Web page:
The Saint John burial plot in the churchyard October 2009
"We were glad to find the churchyard in good order, and affording no evidence of the defilements of cattle".
"The ancient wooden porch has been removed; we would have preferred sustaining it by any means, in preference to the stone substitute. We partake most sensibly of the horror of restoration ... We must protest, non obstante [notwithstanding], the irate churchwardens, against the stove pipe which blackens the walls of this church",
Upper west window October 2009
The eccentric Victorian architect Samuel Sanders Teulon prepared plans for repairs to the church in November 1857 and it has been assumed that these plans were carried out - The Ecclesiologist (1857), Bedfordshire Architectural and Archaeological Society (1893), The Churches of S. S. Teulon (1982) and an article on Teulon in The Architectural Outsiders (1985) all maintain that this was so. However, the names of the architects Edward Browning of Stamford and James Tacy Wing of Bedford are also mentioned as superintending architects. Browning was engaged in 1858 as "architect to inspect, estimate and report to the building committee" as reported in Building News. Browning may have overseen the repairs to the family chapel in the north transept. Wing supervised the work on the nave, tower, south transept and porch in 1864 and 1865 [P36/5/6].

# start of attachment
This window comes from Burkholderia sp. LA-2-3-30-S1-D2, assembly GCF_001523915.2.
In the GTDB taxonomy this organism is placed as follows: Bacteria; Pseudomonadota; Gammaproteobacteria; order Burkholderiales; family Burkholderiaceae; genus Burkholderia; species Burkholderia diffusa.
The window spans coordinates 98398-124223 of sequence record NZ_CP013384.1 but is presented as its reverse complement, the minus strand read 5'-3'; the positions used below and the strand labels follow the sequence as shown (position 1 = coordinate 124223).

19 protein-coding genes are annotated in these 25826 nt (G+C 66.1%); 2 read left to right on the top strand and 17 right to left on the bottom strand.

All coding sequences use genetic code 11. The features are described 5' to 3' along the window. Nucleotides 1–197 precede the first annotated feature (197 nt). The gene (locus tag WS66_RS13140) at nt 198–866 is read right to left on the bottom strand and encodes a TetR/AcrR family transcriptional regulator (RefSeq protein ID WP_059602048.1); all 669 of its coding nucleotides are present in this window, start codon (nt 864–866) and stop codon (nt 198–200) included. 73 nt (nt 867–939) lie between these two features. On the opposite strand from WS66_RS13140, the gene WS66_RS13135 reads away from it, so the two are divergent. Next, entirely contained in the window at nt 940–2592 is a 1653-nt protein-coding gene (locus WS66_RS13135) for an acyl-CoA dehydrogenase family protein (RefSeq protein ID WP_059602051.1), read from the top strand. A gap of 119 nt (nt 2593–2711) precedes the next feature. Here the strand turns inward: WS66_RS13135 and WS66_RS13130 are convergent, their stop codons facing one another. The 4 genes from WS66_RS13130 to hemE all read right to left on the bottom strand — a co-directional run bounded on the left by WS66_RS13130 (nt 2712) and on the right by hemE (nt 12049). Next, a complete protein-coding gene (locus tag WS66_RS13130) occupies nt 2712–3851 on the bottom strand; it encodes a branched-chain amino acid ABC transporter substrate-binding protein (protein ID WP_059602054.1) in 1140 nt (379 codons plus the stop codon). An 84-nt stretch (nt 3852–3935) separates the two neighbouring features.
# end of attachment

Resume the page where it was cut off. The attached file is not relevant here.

The angle of the south transept and the chancel October 2009
Whoever was responsible for the work it was very thorough. The Victoria County History noted that all the tracery in all windows (described as "rich and elegant" by Archdeacon Bonney in the early 19th century) was replaced "but are said to be modelled on the originals". The roofs were raised to a steeper pitch and a new stair turret provided for the tower at the south-east intersection with the chancel. The parapets were rebuilt and all the seating in the church replaced.
The west end October 2009
A new pulpit and lectern were provided whilst the church was being restored and the reredos was erected in 1882 according to Kelly's Directory of 1885. The 1834 organ was replaced in 1882 and originally put in the south transept. The stained glass in the east window of the chancel and doors to the north transept were installed in 1885 in memory of Edmund Tudor Saint John, rector from 1881 to 1884 and the window on the south side of the chancel was installed in 1888 commemorating the 15th Baron Saint John.
Head on the south side of the west window October 2009